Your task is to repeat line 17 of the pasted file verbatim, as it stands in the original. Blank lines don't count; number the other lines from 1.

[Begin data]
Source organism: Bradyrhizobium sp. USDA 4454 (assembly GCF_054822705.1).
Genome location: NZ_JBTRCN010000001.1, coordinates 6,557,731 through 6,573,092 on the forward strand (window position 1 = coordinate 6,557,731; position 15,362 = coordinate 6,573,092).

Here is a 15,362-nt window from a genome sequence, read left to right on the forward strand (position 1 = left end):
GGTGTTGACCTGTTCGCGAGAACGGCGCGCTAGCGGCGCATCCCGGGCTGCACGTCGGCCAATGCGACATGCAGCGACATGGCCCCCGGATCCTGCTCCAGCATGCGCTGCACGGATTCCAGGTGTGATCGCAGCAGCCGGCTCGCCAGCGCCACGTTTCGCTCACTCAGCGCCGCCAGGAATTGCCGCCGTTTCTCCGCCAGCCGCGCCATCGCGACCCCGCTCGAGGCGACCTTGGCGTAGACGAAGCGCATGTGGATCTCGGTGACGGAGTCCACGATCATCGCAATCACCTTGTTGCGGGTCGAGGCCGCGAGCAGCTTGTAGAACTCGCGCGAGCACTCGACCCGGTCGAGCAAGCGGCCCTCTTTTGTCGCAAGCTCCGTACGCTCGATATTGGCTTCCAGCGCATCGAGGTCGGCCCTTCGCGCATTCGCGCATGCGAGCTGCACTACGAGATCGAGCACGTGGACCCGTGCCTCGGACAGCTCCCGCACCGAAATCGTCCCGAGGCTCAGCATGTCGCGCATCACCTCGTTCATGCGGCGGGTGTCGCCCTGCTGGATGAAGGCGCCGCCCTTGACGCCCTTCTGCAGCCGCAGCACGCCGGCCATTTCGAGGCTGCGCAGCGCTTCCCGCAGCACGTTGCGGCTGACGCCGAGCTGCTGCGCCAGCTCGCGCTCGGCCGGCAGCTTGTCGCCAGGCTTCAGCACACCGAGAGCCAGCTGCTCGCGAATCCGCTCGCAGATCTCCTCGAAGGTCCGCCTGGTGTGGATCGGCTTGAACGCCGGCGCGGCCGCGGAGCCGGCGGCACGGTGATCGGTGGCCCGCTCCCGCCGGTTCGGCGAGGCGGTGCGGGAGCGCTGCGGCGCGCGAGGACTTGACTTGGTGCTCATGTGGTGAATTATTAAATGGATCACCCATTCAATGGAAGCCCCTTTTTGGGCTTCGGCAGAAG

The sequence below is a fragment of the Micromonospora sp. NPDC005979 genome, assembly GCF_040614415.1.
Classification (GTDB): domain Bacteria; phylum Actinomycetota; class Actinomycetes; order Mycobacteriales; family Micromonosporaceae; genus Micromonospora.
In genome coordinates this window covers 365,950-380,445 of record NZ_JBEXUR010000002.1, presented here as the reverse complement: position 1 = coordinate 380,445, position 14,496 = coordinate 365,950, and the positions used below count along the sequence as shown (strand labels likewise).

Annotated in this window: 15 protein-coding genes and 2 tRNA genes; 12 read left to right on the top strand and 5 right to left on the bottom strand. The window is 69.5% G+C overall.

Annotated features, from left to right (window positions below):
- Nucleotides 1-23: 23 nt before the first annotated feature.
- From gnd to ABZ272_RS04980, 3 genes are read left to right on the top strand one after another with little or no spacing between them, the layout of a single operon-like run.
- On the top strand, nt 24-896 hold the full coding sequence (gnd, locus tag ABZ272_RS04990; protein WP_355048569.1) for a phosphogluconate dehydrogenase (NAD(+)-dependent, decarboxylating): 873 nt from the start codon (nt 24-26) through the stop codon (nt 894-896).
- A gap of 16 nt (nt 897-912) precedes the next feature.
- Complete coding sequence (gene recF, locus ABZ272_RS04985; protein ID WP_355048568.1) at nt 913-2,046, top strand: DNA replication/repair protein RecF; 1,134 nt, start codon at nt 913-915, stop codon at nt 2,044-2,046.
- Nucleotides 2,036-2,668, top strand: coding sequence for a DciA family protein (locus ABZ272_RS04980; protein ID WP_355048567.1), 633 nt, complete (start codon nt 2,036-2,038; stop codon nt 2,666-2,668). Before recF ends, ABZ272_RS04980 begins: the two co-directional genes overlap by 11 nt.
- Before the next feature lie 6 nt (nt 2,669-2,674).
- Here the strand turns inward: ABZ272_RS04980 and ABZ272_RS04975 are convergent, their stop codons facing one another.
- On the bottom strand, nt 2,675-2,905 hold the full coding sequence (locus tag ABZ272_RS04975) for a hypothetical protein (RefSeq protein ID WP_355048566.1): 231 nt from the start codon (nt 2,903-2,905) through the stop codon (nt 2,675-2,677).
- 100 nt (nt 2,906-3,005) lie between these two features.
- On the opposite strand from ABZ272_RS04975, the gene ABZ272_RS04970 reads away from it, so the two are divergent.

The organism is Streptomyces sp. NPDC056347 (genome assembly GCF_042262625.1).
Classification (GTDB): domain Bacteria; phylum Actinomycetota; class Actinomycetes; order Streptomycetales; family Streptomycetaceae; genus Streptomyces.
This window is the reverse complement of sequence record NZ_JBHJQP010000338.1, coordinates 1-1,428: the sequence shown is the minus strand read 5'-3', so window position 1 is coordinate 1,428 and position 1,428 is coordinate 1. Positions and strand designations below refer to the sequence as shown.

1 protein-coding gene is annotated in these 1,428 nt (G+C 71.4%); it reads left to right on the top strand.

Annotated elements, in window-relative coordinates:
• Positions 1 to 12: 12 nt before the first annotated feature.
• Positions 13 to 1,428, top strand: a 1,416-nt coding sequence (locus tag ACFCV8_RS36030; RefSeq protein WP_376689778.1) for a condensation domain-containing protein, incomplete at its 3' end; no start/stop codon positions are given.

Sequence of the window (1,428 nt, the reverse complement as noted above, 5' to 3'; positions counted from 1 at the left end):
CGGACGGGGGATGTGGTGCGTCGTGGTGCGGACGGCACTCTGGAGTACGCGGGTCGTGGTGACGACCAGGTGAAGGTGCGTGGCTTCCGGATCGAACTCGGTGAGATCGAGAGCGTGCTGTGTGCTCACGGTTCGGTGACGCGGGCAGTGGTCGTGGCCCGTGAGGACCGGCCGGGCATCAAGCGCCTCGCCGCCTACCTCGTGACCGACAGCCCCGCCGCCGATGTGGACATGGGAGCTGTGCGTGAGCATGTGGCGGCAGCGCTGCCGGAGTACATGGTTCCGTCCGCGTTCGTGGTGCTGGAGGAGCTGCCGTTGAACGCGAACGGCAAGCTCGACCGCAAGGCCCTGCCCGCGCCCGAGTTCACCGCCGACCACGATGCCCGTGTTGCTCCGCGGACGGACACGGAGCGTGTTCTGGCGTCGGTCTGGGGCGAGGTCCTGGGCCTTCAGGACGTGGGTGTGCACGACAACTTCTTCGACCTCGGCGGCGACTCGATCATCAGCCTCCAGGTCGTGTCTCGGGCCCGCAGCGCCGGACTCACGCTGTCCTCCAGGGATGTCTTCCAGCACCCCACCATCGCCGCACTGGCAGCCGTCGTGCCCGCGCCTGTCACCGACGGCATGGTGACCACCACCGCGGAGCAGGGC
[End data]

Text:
- Here the strand turns inward: ABZ272_RS04980 and ABZ272_RS04975 are convergent, their stop codons facing one another.